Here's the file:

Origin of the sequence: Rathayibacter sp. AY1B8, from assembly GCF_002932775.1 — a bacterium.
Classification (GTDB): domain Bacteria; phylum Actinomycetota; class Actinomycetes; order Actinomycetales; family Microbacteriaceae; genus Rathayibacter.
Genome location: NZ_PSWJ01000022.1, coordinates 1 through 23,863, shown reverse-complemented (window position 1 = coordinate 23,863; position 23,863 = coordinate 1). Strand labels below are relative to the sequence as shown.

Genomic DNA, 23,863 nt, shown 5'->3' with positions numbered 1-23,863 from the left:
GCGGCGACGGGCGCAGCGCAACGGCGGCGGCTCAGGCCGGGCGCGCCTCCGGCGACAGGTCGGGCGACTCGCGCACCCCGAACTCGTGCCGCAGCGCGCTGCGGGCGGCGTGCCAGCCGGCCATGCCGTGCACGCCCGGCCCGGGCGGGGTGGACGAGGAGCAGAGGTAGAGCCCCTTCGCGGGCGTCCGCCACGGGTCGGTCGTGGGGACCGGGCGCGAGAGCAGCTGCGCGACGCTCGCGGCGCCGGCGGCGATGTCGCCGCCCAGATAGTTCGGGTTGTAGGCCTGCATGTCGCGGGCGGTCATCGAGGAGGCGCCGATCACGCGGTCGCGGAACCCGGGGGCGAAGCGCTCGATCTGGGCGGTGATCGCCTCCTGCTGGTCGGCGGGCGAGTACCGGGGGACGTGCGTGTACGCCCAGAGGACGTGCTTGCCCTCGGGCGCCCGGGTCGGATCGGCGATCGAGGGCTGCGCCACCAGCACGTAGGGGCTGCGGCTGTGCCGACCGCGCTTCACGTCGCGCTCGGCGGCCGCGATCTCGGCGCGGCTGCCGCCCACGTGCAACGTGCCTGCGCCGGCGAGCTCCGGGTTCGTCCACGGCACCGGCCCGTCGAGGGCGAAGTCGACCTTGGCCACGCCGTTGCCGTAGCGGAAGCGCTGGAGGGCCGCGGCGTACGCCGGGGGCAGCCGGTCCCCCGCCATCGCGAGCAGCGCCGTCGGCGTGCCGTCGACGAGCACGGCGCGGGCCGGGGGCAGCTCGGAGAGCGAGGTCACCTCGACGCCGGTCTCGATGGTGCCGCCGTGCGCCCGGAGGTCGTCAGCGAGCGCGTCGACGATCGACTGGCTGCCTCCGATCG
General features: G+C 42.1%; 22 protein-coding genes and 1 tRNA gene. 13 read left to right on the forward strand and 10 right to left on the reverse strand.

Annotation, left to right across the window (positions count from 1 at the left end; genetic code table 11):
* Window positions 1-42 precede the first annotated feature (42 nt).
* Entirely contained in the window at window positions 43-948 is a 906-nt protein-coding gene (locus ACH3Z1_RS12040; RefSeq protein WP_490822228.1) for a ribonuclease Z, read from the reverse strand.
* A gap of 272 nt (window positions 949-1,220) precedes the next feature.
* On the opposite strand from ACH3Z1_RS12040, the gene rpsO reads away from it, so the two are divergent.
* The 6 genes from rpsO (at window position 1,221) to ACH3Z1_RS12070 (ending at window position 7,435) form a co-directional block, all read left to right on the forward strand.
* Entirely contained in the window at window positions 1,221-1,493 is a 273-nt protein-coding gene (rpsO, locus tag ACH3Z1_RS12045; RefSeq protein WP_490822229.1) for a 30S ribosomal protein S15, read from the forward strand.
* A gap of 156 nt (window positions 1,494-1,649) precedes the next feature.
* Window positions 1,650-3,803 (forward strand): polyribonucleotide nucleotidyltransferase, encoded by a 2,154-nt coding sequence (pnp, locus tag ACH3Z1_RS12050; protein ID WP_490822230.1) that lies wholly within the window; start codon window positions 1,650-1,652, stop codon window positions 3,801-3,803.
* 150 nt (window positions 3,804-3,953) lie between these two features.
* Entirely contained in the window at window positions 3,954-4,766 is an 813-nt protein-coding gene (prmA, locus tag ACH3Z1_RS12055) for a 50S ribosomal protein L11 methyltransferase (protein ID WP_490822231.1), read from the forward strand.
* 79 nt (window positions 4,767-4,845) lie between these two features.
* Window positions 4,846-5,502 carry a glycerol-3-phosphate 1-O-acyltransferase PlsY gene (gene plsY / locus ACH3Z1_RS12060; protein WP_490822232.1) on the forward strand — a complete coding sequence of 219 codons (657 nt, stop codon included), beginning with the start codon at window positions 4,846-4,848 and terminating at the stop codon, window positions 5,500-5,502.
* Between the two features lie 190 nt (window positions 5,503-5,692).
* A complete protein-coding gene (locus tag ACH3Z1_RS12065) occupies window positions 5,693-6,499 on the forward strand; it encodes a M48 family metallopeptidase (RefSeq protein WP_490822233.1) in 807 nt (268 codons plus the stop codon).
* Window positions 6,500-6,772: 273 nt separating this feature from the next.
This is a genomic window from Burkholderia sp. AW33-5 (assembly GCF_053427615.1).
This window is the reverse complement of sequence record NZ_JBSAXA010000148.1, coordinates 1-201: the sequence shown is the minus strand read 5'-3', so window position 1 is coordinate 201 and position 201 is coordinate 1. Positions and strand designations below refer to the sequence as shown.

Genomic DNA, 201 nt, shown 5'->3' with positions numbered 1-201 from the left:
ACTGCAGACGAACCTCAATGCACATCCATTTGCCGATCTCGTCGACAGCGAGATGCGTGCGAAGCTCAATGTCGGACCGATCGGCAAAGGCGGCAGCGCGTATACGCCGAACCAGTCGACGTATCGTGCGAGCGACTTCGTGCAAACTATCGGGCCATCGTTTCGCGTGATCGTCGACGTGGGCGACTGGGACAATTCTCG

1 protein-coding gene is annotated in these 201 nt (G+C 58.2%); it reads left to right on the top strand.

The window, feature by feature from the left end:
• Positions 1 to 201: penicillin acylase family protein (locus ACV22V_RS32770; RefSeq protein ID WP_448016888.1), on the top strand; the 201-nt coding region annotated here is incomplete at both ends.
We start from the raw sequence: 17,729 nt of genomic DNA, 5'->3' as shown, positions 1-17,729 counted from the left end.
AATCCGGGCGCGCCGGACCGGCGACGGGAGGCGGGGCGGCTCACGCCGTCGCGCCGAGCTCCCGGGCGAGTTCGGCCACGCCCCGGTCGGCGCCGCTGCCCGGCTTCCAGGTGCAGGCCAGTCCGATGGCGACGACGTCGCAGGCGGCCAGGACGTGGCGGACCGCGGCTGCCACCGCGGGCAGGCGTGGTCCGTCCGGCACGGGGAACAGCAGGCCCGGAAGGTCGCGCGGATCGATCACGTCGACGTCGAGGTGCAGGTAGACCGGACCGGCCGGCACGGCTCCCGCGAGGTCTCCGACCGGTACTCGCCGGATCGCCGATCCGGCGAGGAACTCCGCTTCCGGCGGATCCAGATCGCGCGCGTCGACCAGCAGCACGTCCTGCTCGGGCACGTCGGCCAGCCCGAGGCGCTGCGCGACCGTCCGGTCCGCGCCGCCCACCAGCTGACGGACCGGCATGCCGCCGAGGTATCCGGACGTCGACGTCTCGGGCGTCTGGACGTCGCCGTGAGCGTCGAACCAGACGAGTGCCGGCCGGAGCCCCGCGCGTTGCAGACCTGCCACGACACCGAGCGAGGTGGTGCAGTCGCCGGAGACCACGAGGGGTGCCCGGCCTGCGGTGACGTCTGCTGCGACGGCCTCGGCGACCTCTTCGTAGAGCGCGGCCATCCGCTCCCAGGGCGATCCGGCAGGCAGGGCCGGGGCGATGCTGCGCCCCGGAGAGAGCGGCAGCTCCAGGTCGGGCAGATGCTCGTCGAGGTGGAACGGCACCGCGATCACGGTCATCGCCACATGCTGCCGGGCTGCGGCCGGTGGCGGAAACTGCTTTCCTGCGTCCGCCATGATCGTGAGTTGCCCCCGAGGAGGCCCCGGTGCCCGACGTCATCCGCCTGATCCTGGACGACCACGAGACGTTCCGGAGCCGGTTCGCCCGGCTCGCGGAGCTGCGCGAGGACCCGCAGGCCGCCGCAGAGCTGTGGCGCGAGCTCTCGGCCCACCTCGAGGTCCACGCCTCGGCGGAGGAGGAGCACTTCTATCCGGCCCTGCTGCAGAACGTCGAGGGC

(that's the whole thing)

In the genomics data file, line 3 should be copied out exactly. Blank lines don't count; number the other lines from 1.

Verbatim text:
Genome location: NZ_PSWJ01000022.1, coordinates 1 through 23,863, shown reverse-complemented (window position 1 = coordinate 23,863; position 23,863 = coordinate 1). Strand labels below are relative to the sequence as shown.